True story: Back in the 80s, a friend of mine flew home from the Dominican Republic with her Spanish-speaking grandfather and a gallon-size container of honey from his farm. As if he were traveling with gold bars, he carefully placed the jug of honey in the overhead bin a few seats away. About half-way through the flight, the unlucky man beneath said bin found himself completely doused in honey, which seeped into his ears, covered his eyes, and slid down the space between his collar and his neck. As everyone on the plane turned to see what the shrieking was all about, my friend–who was eight at the time—became the impromptu translator of some colorful language from the flight attendant to her grandfather.
My memories of cultural dance performances are not fond ones. Taking the stage to a thunderous “A-LOHHH-HA” and demonstrating the hula to hundreds of tourists at the Polynesian Cultural Center was not my idea of a good time when I was 10. Then there was that time at the Greek Easter festival when an elderly man pulled me into a humongous dance circle to solicit a good laugh at my expense. But I digress…
More recently, I met my mother for an indulgent week of eating and shopping in Buenos Aires. I was keen to distinguish us from the tourists who had no doubt shelled out lots of cash to see one of the famous tango shows (you know, the ones with live horses on stage?). Being cheap – I prefer “frugal” – I mused that only tourists go to those shows. Travelers like us sit in bars until 4 a.m., drinking Malbec and smoking cigarettes, even if we’re ardently anti-smoking at home.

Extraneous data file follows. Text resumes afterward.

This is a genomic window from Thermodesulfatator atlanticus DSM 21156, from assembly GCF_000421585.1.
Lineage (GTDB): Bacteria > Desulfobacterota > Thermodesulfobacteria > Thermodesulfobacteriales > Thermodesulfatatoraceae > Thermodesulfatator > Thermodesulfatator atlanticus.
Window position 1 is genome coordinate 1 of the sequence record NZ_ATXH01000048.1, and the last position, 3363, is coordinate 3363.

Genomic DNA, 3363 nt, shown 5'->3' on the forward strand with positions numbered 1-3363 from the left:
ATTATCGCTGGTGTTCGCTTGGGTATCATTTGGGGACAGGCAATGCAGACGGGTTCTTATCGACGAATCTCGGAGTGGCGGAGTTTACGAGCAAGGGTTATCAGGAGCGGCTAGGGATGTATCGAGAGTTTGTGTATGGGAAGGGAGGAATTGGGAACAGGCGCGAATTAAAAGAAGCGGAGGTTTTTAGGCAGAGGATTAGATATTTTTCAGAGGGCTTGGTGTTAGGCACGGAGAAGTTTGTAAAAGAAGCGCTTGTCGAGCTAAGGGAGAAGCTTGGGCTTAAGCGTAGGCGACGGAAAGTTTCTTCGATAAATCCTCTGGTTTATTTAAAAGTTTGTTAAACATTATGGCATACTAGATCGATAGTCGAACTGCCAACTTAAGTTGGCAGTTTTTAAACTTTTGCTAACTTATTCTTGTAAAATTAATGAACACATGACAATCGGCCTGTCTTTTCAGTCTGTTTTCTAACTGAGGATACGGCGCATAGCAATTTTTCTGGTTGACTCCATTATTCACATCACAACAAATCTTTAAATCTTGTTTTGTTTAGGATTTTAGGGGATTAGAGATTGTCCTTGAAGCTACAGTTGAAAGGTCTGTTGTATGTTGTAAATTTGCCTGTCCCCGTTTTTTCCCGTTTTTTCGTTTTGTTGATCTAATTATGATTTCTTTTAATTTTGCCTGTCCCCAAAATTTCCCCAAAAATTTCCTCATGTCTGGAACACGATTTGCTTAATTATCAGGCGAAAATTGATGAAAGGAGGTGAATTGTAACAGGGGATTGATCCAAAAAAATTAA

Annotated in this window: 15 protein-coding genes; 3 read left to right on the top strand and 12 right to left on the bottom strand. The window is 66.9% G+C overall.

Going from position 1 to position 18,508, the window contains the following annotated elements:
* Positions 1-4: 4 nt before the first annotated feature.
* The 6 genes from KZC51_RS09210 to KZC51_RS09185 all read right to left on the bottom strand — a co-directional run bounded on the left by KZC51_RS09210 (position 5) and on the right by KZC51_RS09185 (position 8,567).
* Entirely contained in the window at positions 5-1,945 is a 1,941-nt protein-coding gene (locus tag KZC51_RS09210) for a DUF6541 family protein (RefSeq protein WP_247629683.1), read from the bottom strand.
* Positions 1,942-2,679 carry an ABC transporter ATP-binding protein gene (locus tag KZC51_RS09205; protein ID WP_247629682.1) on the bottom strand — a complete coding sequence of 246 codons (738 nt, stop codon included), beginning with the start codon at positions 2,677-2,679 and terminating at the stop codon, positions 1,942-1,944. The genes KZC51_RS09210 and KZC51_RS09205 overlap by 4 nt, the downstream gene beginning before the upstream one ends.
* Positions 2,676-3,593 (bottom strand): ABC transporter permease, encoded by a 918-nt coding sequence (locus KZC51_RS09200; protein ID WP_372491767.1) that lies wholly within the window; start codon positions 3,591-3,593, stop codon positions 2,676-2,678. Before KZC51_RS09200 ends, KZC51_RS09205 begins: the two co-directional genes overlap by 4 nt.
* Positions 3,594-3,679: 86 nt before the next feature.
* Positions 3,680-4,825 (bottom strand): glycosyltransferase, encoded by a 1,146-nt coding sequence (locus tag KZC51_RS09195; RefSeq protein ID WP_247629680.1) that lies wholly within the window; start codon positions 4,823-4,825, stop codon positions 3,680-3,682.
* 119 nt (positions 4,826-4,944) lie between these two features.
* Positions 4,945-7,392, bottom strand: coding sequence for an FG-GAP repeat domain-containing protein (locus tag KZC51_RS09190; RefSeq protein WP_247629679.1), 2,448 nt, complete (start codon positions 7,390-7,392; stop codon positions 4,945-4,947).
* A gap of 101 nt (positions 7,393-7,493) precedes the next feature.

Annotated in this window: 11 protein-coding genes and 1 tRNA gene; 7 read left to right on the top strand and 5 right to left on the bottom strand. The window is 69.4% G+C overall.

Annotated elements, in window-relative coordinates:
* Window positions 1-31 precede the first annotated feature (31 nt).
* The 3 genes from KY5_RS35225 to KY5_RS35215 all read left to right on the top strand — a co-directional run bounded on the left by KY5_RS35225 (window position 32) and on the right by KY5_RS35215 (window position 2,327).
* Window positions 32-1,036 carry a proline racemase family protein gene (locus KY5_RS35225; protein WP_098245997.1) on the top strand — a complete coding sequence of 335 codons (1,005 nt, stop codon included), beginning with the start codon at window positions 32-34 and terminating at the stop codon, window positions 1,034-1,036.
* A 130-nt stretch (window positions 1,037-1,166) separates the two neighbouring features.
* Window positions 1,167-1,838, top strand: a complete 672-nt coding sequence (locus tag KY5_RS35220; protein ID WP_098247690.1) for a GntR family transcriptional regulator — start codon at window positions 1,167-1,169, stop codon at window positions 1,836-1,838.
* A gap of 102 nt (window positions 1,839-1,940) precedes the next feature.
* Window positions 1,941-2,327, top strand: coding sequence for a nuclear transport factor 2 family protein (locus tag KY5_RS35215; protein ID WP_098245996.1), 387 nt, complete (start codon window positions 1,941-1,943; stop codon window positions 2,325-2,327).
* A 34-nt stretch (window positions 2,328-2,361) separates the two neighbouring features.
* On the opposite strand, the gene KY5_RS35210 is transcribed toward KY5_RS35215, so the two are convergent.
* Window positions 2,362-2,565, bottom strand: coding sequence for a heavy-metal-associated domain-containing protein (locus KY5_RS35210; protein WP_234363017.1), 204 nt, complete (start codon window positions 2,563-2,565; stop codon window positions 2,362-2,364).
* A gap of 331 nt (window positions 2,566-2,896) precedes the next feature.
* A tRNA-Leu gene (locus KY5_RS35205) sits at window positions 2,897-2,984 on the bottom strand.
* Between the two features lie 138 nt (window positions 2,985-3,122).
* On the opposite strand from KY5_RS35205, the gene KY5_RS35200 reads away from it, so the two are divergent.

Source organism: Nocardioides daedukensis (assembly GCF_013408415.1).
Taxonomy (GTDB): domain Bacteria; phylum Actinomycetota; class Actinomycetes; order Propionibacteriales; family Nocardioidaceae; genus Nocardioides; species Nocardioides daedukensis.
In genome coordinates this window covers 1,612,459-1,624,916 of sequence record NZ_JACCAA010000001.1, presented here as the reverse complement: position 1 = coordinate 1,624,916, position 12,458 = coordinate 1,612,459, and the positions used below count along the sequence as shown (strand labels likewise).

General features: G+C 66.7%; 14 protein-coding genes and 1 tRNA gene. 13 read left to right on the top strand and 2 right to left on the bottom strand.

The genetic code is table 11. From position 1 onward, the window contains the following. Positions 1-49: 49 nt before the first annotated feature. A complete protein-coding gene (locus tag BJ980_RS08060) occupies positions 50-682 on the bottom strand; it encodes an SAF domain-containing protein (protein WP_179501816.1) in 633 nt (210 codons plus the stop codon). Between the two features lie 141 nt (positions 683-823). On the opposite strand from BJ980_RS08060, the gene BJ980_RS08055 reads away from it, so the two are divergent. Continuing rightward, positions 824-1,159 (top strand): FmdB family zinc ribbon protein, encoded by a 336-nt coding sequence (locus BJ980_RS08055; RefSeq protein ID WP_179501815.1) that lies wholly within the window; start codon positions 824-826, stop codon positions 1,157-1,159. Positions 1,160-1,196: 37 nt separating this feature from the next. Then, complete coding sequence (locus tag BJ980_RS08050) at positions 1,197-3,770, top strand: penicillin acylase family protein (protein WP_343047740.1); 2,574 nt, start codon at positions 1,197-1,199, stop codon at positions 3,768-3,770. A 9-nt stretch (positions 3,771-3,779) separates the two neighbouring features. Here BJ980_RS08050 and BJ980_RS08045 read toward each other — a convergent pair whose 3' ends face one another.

As someone who makes a living inspiring travel, I can’t help but feel a little sorry for Kazakhstan, given the flogging it’s taken lately with the success of “Borat: Cultural Learnings of America for Make Benefit Glorious Nation of Kazakhstan.” In the optimistic spirit of The Other Iraq (yes, really) and travel ads for Chernobyl, Kazakhstan has launched a slew of TV ads, promoting it as the “heart of Eurasia.” I love a savvy marketing campaign as much as the next gal, but I’m guessing it’s going to take a whole lot more to get people to spend their summer vacations in, say, Northern Iraq. All empathies aside, “Borat” might just be the funniest movie I have ever seen.
I’ve taken 13 flights in the past two months, and if there’s one thing I’ve learned – besides mastering that “Lost in Translation”-like blank stare on people movers, escalators and airtrams – it’s that good things really do come in small packages. By small, I mean 3 oz. or less.
This really crystallized for me after watching a woman, who was undoubtedly somebody’s mom, cause quite a ruckus at security because she was forced to check her designer purse (or risk having the nearly $300 worth of beauty products that it contained tossed in the garbage). Then, there was another passenger who accused security of stealing her jewelry (while her husband moseyed toward the gate). I had a good chuckle because she was merely being asked to remove her necklaces before walking through the metal detector.